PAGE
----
Opening the Preacher's Door
A review of the book "Behind the Preacher's Door"
My co-editor for Expository Files has recently edited a book of which I want to share some information with you. The title is "Behind the Preacher's Door". Frankly, when I first received the book while I expected it to be helpful and informative, I thought it would also probably be depressing. Very depressing. I imagined there would be accounts of failure and loss and heart-rending episodes of extreme damage done to the cause of grace. I thought that there would be treatments of moral failures and indiscretions and ethical lapses of preachers.
Well, there is that. And there was, at times, the emotional lows that come from thinking of the messes we sometimes let Satan convince us into making. But there was also something that was a pleasant and unexpected surprise. This book is wonderfully encouraging as it lays out specific guidelines and counsel on how to overcome. Perhaps the very weakest approach to these things is to simply deny that problems exist, or at least, that problems exist for me. This book lays the problem out, tells us what harm the problem can do, then instructs us how to crush its head. It is so refreshing to see these things dealt with honestly, plainly and competently as we are encouraged by a call to higher ground.
In addition to a brief introduction as to the purpose of the book and a foreword, there are eleven chapters written by ten men followed by some final thoughts. The first chapter is "The Preacher's Personal Devotion" and the second is "The Preacher's Daily Discipline." These two make a wonderful foundation for the rest of the book. Taking the first chapter, written by Gary Henry, as an illustration, "devotion" is defined and it is suggested that a test of our devotion "is not the soundness of our sermons" but rather the extent to which we yield ourselves to God in "the obedience of faith". If our hearts are truly the Lord's dwelling place, then there will be no conflict between the man I am in the pulpit and other public places and the man I am privately.
Additionally, this chapter suggests four factors which contribute to a "disconnect" that sometimes occurs between what a preacher is publicly and what he is privately. He might have allowed preaching to degenerate into a "job". He might be caught up in the "busyness" of preaching to where he has no time for his own spiritual refreshment. Preaching might have become purely intellectual or he might be merely lazy or indifferent.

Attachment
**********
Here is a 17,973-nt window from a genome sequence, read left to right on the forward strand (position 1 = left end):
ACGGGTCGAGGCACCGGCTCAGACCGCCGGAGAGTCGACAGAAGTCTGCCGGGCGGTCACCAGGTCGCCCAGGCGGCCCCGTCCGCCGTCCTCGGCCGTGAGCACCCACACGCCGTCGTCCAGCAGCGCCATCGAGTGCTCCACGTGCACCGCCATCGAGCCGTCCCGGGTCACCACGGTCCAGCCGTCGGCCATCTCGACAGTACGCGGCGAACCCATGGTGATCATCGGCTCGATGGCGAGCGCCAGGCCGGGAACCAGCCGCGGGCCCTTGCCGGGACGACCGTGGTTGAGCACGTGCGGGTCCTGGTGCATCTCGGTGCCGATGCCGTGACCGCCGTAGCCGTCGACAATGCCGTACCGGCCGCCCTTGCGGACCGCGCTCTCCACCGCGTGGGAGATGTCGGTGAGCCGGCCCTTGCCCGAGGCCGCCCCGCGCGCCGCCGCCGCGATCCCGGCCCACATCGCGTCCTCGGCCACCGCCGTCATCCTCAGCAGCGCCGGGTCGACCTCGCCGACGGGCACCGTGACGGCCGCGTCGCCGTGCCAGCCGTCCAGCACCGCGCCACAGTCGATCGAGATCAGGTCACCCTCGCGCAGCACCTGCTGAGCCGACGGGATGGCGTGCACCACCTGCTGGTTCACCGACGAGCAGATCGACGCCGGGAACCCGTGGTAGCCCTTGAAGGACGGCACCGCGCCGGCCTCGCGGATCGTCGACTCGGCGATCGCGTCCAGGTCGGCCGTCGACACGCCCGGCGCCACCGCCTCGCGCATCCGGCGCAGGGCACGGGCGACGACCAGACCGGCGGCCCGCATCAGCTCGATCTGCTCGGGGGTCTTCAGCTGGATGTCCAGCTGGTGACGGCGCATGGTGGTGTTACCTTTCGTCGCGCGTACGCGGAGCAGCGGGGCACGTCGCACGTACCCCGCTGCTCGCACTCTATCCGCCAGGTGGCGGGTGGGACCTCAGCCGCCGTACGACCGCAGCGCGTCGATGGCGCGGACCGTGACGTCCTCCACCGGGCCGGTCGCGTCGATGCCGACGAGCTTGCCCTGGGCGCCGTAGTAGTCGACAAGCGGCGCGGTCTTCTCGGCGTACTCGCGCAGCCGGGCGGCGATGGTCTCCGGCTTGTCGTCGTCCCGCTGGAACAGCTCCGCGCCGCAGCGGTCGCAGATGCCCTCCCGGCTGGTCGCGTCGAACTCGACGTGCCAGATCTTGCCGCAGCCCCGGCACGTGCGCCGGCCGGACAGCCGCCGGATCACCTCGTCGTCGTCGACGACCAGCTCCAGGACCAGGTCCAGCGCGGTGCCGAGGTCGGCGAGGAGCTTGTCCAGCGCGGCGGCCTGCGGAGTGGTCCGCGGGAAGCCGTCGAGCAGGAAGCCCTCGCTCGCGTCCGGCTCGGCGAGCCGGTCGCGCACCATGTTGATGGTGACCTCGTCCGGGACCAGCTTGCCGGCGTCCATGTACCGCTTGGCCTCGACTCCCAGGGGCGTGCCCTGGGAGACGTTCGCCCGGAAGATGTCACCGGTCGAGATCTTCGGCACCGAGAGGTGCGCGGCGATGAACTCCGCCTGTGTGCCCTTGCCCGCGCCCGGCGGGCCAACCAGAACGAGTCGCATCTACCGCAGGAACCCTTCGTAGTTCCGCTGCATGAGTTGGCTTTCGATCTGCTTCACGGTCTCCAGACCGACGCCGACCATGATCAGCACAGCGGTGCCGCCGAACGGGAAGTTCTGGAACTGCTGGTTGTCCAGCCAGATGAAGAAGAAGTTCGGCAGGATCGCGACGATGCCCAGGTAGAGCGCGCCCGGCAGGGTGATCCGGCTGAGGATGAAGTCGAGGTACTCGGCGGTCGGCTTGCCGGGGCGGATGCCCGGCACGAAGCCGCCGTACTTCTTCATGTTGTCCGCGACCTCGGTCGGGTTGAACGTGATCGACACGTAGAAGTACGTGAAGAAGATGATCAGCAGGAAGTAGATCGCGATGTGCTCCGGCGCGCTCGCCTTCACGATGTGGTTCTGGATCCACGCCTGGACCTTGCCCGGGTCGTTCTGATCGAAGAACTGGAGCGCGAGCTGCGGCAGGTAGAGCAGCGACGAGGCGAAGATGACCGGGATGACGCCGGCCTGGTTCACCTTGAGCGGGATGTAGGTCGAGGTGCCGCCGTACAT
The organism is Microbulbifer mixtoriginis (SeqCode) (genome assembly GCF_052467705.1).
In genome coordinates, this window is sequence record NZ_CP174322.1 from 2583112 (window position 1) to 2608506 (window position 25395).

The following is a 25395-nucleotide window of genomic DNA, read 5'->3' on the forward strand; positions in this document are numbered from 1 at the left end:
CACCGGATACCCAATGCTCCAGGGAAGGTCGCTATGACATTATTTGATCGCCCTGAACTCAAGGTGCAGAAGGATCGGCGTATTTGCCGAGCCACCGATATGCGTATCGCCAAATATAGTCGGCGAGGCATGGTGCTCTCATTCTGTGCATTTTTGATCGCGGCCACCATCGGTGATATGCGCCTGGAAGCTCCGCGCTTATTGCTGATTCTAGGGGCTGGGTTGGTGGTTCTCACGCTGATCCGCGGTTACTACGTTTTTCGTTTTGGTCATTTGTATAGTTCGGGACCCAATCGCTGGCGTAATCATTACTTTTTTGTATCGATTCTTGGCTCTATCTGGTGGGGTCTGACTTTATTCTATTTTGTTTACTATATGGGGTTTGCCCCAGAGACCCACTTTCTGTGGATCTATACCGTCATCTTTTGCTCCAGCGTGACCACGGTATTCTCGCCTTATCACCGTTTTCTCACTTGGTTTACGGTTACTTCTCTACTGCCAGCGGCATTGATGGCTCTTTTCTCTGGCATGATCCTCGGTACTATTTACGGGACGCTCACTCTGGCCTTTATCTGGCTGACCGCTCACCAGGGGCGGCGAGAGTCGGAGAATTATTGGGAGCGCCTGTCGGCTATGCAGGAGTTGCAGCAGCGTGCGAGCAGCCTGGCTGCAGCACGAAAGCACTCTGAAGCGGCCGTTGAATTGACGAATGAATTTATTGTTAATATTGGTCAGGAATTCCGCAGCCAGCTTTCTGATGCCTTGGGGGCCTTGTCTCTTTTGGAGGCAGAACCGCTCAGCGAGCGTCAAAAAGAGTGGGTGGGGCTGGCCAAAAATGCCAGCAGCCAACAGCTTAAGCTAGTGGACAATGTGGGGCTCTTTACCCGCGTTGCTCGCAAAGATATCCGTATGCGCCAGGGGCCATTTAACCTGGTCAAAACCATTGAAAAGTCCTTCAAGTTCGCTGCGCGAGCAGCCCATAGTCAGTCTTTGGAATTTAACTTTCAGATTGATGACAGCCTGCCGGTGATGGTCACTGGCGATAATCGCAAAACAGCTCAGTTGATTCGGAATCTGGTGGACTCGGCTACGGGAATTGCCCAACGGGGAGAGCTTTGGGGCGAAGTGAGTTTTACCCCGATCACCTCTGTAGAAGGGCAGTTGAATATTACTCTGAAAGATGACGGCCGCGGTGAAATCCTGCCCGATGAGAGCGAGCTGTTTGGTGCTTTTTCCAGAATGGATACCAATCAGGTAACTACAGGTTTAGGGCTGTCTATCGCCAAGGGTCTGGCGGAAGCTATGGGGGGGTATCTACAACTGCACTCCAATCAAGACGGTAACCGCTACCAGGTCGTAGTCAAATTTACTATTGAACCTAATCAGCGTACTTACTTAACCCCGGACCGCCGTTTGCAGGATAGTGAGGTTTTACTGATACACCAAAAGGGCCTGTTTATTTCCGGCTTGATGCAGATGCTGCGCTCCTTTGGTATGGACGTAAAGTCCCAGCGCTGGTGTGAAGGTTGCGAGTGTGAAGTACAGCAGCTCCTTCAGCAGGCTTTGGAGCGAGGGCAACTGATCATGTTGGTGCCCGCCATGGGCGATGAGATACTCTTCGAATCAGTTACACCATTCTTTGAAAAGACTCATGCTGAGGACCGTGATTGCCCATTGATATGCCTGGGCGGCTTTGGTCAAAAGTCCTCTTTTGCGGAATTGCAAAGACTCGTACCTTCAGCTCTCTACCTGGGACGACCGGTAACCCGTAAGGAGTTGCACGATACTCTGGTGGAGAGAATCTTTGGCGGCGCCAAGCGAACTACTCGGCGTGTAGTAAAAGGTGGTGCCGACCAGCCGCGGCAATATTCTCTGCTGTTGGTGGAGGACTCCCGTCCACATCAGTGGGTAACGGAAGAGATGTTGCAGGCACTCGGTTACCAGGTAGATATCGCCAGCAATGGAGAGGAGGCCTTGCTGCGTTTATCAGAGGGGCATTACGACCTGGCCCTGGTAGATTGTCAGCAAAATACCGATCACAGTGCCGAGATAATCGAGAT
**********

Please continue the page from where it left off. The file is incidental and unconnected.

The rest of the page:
Then, the writer makes five recommendations (and this is what I think is wonderfully beneficial about this book - the recommendations given by this and the other writers). He recommends unceasing self-evaluation, accountability to others, keeping God at the center, having a daily devotional discipline and to practice doing the difficult. Let me assure you that each of these five sections are so insightful in their elaborations on each point.
Other chapters in the book deal with the preacher and his ethics, the preacher's battle with pornography, the preacher's temptation to commit adultery, the preacher's money, The preacher's relationship with difficult brethren, the preacher's role in the unity of the local church, the preacher's friends, the preacher's toys (technology's impact) and the preacher as a husband.
I recommend this book. Understand that almost all of the recommendations would find application in every disciple's life, though the applications made in the book specifically deal with the preacher and his world. This book would be of value to young preachers and older preachers alike. Frank Jamerson, who wrote the forward, put it this way. He said, "It is my conviction that two classes of preachers should read these good articles. First, those who have made some of the mistakes addressed, and second those who want to avoid making those mistakes." If you are a preacher, I hope you are in the latter class. But if you are in the former group, I do believe that this book contains wise counsel on how to make your way back from the abyss.
Available from Spiritbuilding.com – www.spiritbuilding.com. Other dealers: Florida College Bookstore; Amazon.com; Barnes and Nobles.com; Books A Million online.
By Jon W. Quinn
The Front Page
From Expository Files 17.6; June 2010